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#OurNetMundial – End Global Surveillance and Protect the Free Internet

photo of Kevin Flanagan

Kevin Flanagan
23rd April 2014


End Global Surveillance and Protect the Free Internet

A message to governments of the World

Edward Snowden exposed the collaboration between the governments of this world and the most powerful companies of Silicon Valley, that turned everyday technology into a tool for global surveillance and social, political as well as economic control. These unjustifiable mass violations of our trust and privacy are affecting the democratic potential of the Internet and its future.
Last year, Brazilian President Dilma Rousseff condemned this collusion, promising concrete actions and convening the “NETmundial Forum”.
Despite this promise, the most recent version of NETmundial’s “Internet Governance Principles” document[1] lacks any strength. References contained in previous versions[2] to non-discrimination of our communications (Net Neutrality) or to the cyber-weapon arms race have all been removed. The proposed text does not even mention NSA’s mass surveillance, nor the active participation of companies such as Google, Apple, Facebook, Microsoft, etc. and fails to propose any concrete action.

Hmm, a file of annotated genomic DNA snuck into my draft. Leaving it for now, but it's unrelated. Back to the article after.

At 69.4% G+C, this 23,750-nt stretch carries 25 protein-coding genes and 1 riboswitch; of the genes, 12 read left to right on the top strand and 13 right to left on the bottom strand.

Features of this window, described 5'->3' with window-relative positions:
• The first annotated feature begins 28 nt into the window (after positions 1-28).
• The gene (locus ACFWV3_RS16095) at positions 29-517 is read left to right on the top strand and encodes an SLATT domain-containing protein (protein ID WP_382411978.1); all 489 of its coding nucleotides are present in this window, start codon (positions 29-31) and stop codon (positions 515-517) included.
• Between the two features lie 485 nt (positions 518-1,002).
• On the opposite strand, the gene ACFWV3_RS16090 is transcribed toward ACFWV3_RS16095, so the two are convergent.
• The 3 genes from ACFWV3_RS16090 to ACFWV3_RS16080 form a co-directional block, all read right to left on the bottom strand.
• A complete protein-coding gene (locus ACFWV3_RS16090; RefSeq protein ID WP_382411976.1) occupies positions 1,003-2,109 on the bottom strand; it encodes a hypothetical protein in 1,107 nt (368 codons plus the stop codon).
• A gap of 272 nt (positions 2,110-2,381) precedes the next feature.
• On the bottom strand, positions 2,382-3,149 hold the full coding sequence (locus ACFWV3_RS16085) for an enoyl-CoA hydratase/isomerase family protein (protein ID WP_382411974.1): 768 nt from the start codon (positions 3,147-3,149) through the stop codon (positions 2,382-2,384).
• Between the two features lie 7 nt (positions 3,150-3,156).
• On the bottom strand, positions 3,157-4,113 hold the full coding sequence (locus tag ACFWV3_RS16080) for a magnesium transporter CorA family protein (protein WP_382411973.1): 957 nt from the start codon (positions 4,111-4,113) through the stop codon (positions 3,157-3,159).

Governments have a moral obligation and a duty to protect their citizens’ fundamental freedoms against aggressions by public and private entities. We expect them to protect the decentralized architecture of a Free Internet as a common good.
We demand that Governments take concrete steps to:
I. Adopt, following the example of Brazil with the Internet “Marco Civil”, strong legislation that protects our freedom and Net Neutrality online, free of censorship and global surveillance mechanisms such as administrative data retention[3]
II. Take effective measures to put technology back into citizens’ hands, by investing resources to promote and reinforce: free/libre software, hardware citizens can control and trust; decentralized architectures, end-to-end encryption. They should also put an end to the militarization of cyberspace and enable universal access.
Failing this, Governments expose themselves to being, at best, accomplices in the global surveillance and censorship regime, and at worst, active participants in it, acting against citizen’s interests globally and willfully attacking the Free Internet.

[1] See and comment here: http://document.netmundial.br/1-internet-governance-principles/

[2] See draft leaked by Wikileaks on: https://wikileaks.org/netmundial-outcome/

[3] Current version of Marco Civil being discussed at the Senate contains provisions mandating data retention for providers, which is a serious violation of privacy

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